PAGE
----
Who ever thought we would say this, but it seems to be the case that society could be collapsing before our very eyes. The common bond that forges a basis for unity is disintegrating, indicated and exemplified by the litany of headlines that continue to bombard us. We know them all: people inexplicably refuse vaccination, thereby overcrowding hospitals and threatening everyone. The majority of Republicans promote the big lie. 30 million overly armed militia stand ready. Fox news dissolves truth, broadcasting untruth and falsehood. The list goes on: increasing attacks on blacks, Asians, Jews, women. Cruel despots are lauded. Mobs seek to overthrow the government, US senators believe that other peoples’ children, children of the nation, are not their responsibility. And we are supposed to applaud when Bezos and other bozos of the super rich revel in their own spaceship.
How much of this can we stand? And why is this happening?
The first and most obvious answer is that the benefits and goods of society are not shared. The rich and powerful have taken most of it, leaving mere crumbs for those who struggle the most. This thievery in itself is enough to explain a demise of democracy, but there is another level. We know that each of us, individually, lives in an egocentric world that we have created for ourself, and that that self-centeredness continually corrodes and weakens social bonds, but there are also national ideologies that form a social glue. The German language has a word for this phenomenon: Weltanschauung, a combination of Welt, which means world, and anschauung, meaning to look on or view. Usually translated as world-view, it refers to a culturally shared perspective that encompasses many dimensions of life together. History is replete with examples. The Middle Ages of western Europe, for example, existed for centuries within and under the order imposed by the Roman Catholic church. Closer to home, the US has in the past been motivated by various Weltanschauungen, be it the optimism of the unlimited resources of a new continent, westward expansion under a divinely inspired Manifest Destiny, or the mobilization to fight and prevail in WW2. Neither necessarily good nor bad, they represent a common perspective that shapes a culture’s view of reality.
Three central beliefs joined to form the Weltanschauung of 20th c America: The American Dream, the American Empire, and White/Christian America. The Dream was the illusion that anybody could climb the ladder of success, a dream that gave hope to those struggling economically. It was a fabrication, of course, but it functioned as a powerful bond. And because we were so great, we had a right to rule the world and take what we wanted. And that was a god-given right because we were a nation favored by god, the christian god who empowered white people.
What we are currently witnessing is the dissolution of these three beliefs that have been operative in the minds of millions, consciously or not, and the extreme Right’s agitating these same millions by bemoaning the loss of Empire and the loss of the “Christian Nation”, blaming these losses on immigrants and Muslims. They never mention that it is they, the rich, the corporations, the powerful, who took away any vestige of the Dream that might have remained.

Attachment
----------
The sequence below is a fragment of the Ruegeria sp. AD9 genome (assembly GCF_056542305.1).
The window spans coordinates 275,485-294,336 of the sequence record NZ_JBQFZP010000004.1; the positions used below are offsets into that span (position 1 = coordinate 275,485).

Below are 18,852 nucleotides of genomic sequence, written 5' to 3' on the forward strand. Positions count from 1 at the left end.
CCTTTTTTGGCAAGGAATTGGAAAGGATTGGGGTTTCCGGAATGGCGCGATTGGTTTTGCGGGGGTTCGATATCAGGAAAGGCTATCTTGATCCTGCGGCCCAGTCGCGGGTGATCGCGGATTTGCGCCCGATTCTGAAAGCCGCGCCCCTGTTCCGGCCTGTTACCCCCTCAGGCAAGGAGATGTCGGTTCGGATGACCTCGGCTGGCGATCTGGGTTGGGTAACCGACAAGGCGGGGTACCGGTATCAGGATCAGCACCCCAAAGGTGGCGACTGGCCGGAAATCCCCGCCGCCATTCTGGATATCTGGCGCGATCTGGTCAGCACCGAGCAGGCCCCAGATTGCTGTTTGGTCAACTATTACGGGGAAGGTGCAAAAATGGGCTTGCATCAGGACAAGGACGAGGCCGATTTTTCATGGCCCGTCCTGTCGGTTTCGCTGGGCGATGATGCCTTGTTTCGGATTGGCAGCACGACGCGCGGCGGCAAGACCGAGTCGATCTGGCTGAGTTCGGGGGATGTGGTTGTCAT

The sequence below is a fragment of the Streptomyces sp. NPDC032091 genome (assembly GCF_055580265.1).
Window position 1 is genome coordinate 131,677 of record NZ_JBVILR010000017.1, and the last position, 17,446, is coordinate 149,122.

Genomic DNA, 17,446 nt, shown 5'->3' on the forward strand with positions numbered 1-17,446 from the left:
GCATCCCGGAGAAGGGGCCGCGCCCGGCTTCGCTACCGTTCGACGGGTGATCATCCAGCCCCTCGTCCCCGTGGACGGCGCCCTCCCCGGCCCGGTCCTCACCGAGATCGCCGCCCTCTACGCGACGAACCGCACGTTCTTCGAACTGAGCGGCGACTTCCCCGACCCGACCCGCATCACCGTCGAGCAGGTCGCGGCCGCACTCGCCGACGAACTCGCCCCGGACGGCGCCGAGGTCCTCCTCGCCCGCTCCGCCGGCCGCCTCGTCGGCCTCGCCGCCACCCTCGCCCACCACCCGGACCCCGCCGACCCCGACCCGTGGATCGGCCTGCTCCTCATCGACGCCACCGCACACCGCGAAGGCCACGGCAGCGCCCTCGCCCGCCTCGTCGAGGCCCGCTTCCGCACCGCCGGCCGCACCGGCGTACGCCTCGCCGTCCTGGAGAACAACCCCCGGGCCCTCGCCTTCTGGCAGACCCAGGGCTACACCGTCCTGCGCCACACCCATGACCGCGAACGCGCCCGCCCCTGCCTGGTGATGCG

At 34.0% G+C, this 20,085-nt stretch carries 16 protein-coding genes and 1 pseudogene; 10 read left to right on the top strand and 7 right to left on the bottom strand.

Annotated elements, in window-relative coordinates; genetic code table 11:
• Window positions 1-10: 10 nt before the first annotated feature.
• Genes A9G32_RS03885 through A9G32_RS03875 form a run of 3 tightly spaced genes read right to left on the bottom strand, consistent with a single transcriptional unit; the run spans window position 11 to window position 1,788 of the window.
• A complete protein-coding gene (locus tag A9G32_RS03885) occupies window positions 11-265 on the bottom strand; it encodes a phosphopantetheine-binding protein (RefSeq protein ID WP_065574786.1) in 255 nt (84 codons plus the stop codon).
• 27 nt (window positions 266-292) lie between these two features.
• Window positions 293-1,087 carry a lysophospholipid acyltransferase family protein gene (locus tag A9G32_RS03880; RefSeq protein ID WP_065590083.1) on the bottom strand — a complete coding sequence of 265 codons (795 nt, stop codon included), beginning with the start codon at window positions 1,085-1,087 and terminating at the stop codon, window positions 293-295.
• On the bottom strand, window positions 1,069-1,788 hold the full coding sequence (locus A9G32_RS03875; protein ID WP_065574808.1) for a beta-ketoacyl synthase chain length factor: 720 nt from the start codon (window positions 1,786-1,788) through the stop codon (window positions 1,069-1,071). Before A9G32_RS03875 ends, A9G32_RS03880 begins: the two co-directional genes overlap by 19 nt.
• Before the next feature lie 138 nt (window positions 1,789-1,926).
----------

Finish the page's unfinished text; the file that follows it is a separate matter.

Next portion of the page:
Gone, then, is the American Dream where everyone who worked hard could be a success. Gone is the self image of a glorious country who had a right to rule the world, the city on the hill, casting a beacon of light to the rest of the world. And gone is the falsehood of a White/Christian America, created by the Founding Fathers and gifted to their descendents. And, we might add, thank god they are gone. They were and continue to be destructive in so many ways, and the violence that ensues is tearing apart the fabric of society. Realizing that they are losing the images that structured their minds, the millions are encouraged to fight the loss and follow the fascist leaders who promise a return to the supposed golden era. We will make America great again, they promise. And the path is littered with hate crimes, militias, big lies, voter suppression, and insurrection.
There is another way. If it is true that societies create a Weltanschauung by which to live, and if it is true that the big three elements of the American Weltanschauung are no longer functional, can we not develop a perspective that would enable us to function in harmony rather than disintegrate from within? On the personal level, we can say: love yourself. Accept who you are, grow, advance, open your mind. On a social level, follow the quintessential teaching of the ages: do unto others as you would have them do unto you. It’s not that difficult. And on a planetary level, realize that we are all one- humans, rocks, trees, animals, water- everything. We are an integral part of the whole, not dominant over it.
This approach is not some pie-in-the-sky solution, nor a sermon emerging from some religious piety. This unifying perspective is in reality a practical solution for survival. If we cannot realize that love for self, others, and the planet is the only Way to survive, we are in danger of losing everything.
Dr. Carl Krieg received his BA from Dartmouth College, MDiv from Union Theological Seminary in NYC and PhD from the University of Chicago Divinity School. He is the author of What to Believe? the Questions of Christian Faith and The Void and the Vision. As professor and pastor, Dr. Krieg has taught innumerable classes and led many discussion groups. He lives with his wife Margaret in Norwich, VT.